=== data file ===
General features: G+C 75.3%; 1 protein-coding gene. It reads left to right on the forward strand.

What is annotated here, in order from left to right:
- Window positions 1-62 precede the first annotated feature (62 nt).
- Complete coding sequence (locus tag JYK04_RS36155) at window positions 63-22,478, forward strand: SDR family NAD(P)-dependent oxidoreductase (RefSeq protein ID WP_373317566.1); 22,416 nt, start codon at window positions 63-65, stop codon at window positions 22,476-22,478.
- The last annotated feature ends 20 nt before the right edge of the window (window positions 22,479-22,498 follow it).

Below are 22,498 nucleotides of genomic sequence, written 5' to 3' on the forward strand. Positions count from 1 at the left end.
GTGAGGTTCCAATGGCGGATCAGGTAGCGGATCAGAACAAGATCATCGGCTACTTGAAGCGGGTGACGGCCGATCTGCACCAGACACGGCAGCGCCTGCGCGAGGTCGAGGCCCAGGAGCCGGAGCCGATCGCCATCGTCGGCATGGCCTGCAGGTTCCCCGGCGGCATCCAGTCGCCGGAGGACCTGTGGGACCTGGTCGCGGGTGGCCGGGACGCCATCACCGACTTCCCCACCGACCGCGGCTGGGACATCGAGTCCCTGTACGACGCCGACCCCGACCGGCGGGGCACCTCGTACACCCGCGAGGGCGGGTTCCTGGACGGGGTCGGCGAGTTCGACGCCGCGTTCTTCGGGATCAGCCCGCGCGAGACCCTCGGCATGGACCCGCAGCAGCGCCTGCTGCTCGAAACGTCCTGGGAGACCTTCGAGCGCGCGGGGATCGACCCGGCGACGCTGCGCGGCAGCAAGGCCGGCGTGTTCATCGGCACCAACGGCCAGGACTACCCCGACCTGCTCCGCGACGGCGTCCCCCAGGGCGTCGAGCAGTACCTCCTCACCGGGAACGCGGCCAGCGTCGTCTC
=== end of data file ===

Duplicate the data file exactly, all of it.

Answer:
General features: G+C 75.3%; 1 protein-coding gene. It reads left to right on the forward strand.

What is annotated here, in order from left to right:
- Window positions 1-62 precede the first annotated feature (62 nt).
- Complete coding sequence (locus tag JYK04_RS36155) at window positions 63-22,478, forward strand: SDR family NAD(P)-dependent oxidoreductase (RefSeq protein ID WP_373317566.1); 22,416 nt, start codon at window positions 63-65, stop codon at window positions 22,476-22,478.
- The last annotated feature ends 20 nt before the right edge of the window (window positions 22,479-22,498 follow it).

Below are 22,498 nucleotides of genomic sequence, written 5' to 3' on the forward strand. Positions count from 1 at the left end.
GTGAGGTTCCAATGGCGGATCAGGTAGCGGATCAGAACAAGATCATCGGCTACTTGAAGCGGGTGACGGCCGATCTGCACCAGACACGGCAGCGCCTGCGCGAGGTCGAGGCCCAGGAGCCGGAGCCGATCGCCATCGTCGGCATGGCCTGCAGGTTCCCCGGCGGCATCCAGTCGCCGGAGGACCTGTGGGACCTGGTCGCGGGTGGCCGGGACGCCATCACCGACTTCCCCACCGACCGCGGCTGGGACATCGAGTCCCTGTACGACGCCGACCCCGACCGGCGGGGCACCTCGTACACCCGCGAGGGCGGGTTCCTGGACGGGGTCGGCGAGTTCGACGCCGCGTTCTTCGGGATCAGCCCGCGCGAGACCCTCGGCATGGACCCGCAGCAGCGCCTGCTGCTCGAAACGTCCTGGGAGACCTTCGAGCGCGCGGGGATCGACCCGGCGACGCTGCGCGGCAGCAAGGCCGGCGTGTTCATCGGCACCAACGGCCAGGACTACCCCGACCTGCTCCGCGACGGCGTCCCCCAGGGCGTCGAGCAGTACCTCCTCACCGGGAACGCGGCCAGCGTCGTCTC